I’m writing this blog a little early, as I’ll be on holiday somewhere warm (although apparently still wetter than usual for this time of year, sigh) when this blog is due out. I hope that by the time you read this you have settled into Term 3 and the weather gods are smiling a little more kindly on you.
In this month’s blog we have the next instalments in two series by beloved Australian authors, and a YA novel which deals with some big issues on both an individual and global scale.
Mim and the Anxious Artist is the third instalment in Katrina Nannestad’s The Travelling Bookshop series. This time the Cohen family find themselves in Paris, and it quickly becomes apparent that they’re there to help Pierre, who paints amazing portraits, but then can not bare to give them up! They also meet Madame Lachapelle, who is feeling a little lonely in her big house, and encourages Mim, Nat and Zeddy to have as much fun as possible with her glamourous possessions. Eventually the bookshop weaves its unexpected magic, the right books find their way into the right hands and a solution is found to all their problems that nobody would have expected!
In Ming and Flo Fight for the Future, we met Ming, who is convinced that women did more to change the world than her teacher, and the history books, give them credit for. Herstory hears her rage and send Ming back in time to learn about how women have changed the world. However, Ming doesn’t heed all of the rules that Herstory has given her, and at the end of the book, Ming and her brother are sent back in time again. Ming and Marie Spy for Freedom begins where that books ended, with Ming finding herself and Tuan in a basement, which she soon realises is on fire. Thankfully, Ming and Tuan meet Marie, who helps them find help, although when Ming realises they’re in Belgium during WWI, she realises just how much danger they’re in. However, she also gets to see first hand just how girls are changing the world when she’s invited to join Marie’s network of spies. Will she risk it all, and help to change the course of a war on which the world she knows depends?
After the synagogue Amina and her family attend is burnt down in an arson attack, she becomes obsessed with learning the lessons of history and suffers from horrific nightmares. In an attempt to give her a chance to reset away from constant reminders of the attack, her parents apply for a scholarship so she can attend the once prestigious Gardner Academy. However, at Gardner Amina finds people who share her concerns about the future; that climate change, the state of American democracy or a nuclear catastrophe could bring about the end of the world as they know it. Amina feels like she’s found her people, particularly when they decide it’s time to start preparing for the end of the world (whatever that might look like). But friendships, student council and social media are also part of the time they’re spending together, and sometimes the problems around these things seem more important that an imminent apocalypse, and Amina isn’t sure what she should prioritise. How to Pack for the End of the World looks at the world that teenagers face today, one where they’re as likely to be marching for climate action as they are to be taking selfies.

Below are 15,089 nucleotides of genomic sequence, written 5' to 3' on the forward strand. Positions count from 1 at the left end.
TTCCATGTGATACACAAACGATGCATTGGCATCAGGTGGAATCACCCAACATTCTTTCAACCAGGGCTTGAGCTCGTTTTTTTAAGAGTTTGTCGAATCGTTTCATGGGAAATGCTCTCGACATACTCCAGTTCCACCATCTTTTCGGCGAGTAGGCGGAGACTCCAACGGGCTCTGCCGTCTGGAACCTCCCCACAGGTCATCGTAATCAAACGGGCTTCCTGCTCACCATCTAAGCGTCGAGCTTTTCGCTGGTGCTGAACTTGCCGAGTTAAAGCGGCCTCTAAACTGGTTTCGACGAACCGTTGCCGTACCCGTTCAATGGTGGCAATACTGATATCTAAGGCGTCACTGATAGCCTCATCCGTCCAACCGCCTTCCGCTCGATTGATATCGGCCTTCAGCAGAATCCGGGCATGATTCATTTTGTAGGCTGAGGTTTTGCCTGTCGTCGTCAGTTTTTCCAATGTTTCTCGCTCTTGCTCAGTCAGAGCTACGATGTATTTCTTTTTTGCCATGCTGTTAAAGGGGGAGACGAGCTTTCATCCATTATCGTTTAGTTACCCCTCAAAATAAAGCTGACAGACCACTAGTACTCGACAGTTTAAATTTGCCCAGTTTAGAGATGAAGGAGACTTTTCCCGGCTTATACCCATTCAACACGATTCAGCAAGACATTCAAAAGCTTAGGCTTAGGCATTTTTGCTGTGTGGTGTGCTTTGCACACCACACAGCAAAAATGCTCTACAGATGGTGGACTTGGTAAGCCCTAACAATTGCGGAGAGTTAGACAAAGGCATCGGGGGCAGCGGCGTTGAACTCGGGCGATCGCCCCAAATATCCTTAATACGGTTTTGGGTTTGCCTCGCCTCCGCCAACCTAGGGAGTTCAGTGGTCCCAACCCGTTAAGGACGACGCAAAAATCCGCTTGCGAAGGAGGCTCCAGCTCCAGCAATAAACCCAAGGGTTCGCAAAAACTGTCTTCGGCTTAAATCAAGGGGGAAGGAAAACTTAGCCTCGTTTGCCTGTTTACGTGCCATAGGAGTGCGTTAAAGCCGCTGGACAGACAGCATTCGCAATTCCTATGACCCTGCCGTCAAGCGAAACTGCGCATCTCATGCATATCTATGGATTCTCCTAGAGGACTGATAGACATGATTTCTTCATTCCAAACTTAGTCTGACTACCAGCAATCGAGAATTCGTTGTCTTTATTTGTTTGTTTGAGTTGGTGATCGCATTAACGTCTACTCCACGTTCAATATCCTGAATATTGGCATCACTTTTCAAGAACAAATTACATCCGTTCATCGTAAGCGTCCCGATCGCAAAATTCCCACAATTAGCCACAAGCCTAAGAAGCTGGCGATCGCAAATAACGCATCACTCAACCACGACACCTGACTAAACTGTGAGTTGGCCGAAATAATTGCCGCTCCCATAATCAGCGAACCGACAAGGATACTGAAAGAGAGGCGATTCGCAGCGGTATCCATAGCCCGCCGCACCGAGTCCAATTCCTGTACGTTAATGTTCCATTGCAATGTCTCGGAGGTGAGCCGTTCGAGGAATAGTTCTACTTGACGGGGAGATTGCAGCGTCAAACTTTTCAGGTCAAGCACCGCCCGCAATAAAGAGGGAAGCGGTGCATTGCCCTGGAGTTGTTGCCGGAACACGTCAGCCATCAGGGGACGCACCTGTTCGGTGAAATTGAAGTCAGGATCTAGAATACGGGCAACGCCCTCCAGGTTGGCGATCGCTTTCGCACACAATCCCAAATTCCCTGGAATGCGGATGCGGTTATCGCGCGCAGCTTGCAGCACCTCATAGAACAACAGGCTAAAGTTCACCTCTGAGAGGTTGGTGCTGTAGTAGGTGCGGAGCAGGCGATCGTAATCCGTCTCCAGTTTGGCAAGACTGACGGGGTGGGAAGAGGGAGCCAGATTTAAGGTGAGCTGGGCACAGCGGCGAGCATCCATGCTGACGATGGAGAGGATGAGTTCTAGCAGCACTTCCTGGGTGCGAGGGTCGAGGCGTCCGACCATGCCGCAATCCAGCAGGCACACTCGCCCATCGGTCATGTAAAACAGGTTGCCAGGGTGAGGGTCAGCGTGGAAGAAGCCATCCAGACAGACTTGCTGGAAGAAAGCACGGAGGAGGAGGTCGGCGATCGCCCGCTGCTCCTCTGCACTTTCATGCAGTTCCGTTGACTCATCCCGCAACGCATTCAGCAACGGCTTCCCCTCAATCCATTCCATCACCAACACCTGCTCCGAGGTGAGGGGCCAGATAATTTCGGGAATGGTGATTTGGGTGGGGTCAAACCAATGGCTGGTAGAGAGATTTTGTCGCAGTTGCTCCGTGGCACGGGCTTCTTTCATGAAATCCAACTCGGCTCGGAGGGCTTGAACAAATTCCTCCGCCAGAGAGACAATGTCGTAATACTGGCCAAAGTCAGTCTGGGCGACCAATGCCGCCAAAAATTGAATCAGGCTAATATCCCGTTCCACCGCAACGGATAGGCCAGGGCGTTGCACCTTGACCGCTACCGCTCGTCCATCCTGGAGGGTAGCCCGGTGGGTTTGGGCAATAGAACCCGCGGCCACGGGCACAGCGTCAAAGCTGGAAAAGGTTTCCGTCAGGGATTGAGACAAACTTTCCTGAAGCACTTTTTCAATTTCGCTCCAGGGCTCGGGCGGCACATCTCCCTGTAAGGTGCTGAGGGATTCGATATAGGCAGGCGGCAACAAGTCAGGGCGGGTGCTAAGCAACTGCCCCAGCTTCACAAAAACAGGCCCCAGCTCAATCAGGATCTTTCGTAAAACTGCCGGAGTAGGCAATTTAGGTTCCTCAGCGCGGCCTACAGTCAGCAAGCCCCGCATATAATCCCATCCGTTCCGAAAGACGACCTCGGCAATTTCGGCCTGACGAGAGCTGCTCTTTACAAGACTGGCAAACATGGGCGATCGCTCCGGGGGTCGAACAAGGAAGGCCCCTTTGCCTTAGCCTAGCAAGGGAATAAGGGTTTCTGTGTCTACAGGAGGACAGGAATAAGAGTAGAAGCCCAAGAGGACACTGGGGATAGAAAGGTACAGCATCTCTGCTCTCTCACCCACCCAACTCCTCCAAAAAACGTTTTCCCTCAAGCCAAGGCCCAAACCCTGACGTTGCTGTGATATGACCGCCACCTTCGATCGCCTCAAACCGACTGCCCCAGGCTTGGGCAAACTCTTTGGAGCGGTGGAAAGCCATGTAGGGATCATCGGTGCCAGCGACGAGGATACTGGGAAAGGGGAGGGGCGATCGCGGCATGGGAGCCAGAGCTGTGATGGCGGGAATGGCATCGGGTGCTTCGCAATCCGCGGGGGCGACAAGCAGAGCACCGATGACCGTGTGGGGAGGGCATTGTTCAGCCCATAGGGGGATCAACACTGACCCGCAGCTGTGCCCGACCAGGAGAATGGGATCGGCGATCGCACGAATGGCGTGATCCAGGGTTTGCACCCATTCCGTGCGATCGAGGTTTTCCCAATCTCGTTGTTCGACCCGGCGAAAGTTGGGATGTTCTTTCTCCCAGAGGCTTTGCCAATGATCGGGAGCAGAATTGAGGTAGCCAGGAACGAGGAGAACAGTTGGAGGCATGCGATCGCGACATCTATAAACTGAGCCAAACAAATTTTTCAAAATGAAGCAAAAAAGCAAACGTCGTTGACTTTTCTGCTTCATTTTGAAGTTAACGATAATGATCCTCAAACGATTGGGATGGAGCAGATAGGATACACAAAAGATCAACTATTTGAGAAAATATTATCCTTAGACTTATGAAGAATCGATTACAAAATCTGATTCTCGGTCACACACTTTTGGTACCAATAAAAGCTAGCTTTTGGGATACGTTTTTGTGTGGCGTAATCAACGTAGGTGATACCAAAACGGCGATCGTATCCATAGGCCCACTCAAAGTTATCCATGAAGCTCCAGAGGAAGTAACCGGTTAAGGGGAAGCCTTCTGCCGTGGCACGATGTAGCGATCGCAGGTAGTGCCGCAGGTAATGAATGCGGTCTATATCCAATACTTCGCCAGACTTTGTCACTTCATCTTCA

Read of the Month – A Spoonful of Murder
It’s not often I review a recent book release for this blog – while access to new titles is a definite upside of working in publishing, my focus is usually on children’s books rather than adult ones – when I read the blurb for A Spoonful of Murder, I couldn’t resist diving right in! If you’re a fan of cosy crime (think The Thursday Murder Club, Miss Marple and Death in Paradise), then this book should find its way onto your bedside table.
Liz, Thelma and Pat are all retired teachers from the same school. One Thursday morning, over their regular coffee catch-up at the local nursery, they run into another old colleague, Topsy. All three are shocked at how much she has changed thanks to the ravages of dementia. Even more shockingly, Topsy reveals to Thelma that someone wants her dead. The three friends are determined to help Topsy, but rather soon after their encounter at the nursery, Topsy is found dead.
While everyone seems determined to explain Topsy’s death as an accident, the official version of events doesn’t gel with what Liz, Thelma and Pat remember of Topsy, even as she was shortly before her death. Somehow, without quite intending to, they find themselves chasing up the lose ends and inconsistencies that everyone else is content to overlook.
A Spoonful of Murder was a fun read; a great way to wind down each evening before going to sleep. If you’re after a book that’s entertaining and keeps you engaged, without being too challenging, this is the perfect book.